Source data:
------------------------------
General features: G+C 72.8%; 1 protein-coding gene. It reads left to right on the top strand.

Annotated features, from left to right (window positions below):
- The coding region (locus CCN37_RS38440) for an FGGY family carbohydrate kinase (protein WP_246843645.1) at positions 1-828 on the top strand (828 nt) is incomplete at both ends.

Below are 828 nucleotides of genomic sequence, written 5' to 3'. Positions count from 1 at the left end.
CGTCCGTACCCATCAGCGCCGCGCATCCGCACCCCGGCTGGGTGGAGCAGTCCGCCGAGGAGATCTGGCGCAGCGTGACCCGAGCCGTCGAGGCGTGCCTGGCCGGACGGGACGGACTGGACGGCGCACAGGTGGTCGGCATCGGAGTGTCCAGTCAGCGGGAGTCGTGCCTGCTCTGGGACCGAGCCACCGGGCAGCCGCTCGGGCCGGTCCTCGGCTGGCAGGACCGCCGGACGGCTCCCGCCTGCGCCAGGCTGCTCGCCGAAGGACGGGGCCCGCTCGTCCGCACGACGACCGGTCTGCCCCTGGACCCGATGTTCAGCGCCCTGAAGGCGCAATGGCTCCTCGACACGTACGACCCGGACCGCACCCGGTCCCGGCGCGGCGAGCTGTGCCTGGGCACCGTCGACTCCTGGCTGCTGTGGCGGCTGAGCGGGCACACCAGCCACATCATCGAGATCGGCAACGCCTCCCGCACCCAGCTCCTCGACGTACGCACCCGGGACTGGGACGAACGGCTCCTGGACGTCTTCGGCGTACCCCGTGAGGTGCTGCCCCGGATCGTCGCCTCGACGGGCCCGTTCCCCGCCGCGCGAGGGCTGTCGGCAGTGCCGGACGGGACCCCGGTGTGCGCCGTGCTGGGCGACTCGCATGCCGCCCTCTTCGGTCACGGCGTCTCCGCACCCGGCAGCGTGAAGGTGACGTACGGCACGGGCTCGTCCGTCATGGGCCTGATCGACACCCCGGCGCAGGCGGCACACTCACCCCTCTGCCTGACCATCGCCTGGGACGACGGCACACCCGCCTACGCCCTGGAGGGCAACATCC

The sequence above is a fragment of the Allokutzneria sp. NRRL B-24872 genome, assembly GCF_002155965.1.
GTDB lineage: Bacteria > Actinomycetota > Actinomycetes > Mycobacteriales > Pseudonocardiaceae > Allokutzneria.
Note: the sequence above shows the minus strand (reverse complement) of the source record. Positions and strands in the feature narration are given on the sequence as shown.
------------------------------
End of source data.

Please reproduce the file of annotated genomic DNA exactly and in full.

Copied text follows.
General features: G+C 72.8%; 1 protein-coding gene. It reads left to right on the top strand.

Annotated features, from left to right (window positions below):
- The coding region (locus CCN37_RS38440) for an FGGY family carbohydrate kinase (protein WP_246843645.1) at positions 1-828 on the top strand (828 nt) is incomplete at both ends.

Below are 828 nucleotides of genomic sequence, written 5' to 3'. Positions count from 1 at the left end.
CGTCCGTACCCATCAGCGCCGCGCATCCGCACCCCGGCTGGGTGGAGCAGTCCGCCGAGGAGATCTGGCGCAGCGTGACCCGAGCCGTCGAGGCGTGCCTGGCCGGACGGGACGGACTGGACGGCGCACAGGTGGTCGGCATCGGAGTGTCCAGTCAGCGGGAGTCGTGCCTGCTCTGGGACCGAGCCACCGGGCAGCCGCTCGGGCCGGTCCTCGGCTGGCAGGACCGCCGGACGGCTCCCGCCTGCGCCAGGCTGCTCGCCGAAGGACGGGGCCCGCTCGTCCGCACGACGACCGGTCTGCCCCTGGACCCGATGTTCAGCGCCCTGAAGGCGCAATGGCTCCTCGACACGTACGACCCGGACCGCACCCGGTCCCGGCGCGGCGAGCTGTGCCTGGGCACCGTCGACTCCTGGCTGCTGTGGCGGCTGAGCGGGCACACCAGCCACATCATCGAGATCGGCAACGCCTCCCGCACCCAGCTCCTCGACGTACGCACCCGGGACTGGGACGAACGGCTCCTGGACGTCTTCGGCGTACCCCGTGAGGTGCTGCCCCGGATCGTCGCCTCGACGGGCCCGTTCCCCGCCGCGCGAGGGCTGTCGGCAGTGCCGGACGGGACCCCGGTGTGCGCCGTGCTGGGCGACTCGCATGCCGCCCTCTTCGGTCACGGCGTCTCCGCACCCGGCAGCGTGAAGGTGACGTACGGCACGGGCTCGTCCGTCATGGGCCTGATCGACACCCCGGCGCAGGCGGCACACTCACCCCTCTGCCTGACCATCGCCTGGGACGACGGCACACCCGCCTACGCCCTGGAGGGCAACATCC

The sequence above is a fragment of the Allokutzneria sp. NRRL B-24872 genome, assembly GCF_002155965.1.
GTDB lineage: Bacteria > Actinomycetota > Actinomycetes > Mycobacteriales > Pseudonocardiaceae > Allokutzneria.
Note: the sequence above shows the minus strand (reverse complement) of the source record. Positions and strands in the feature narration are given on the sequence as shown.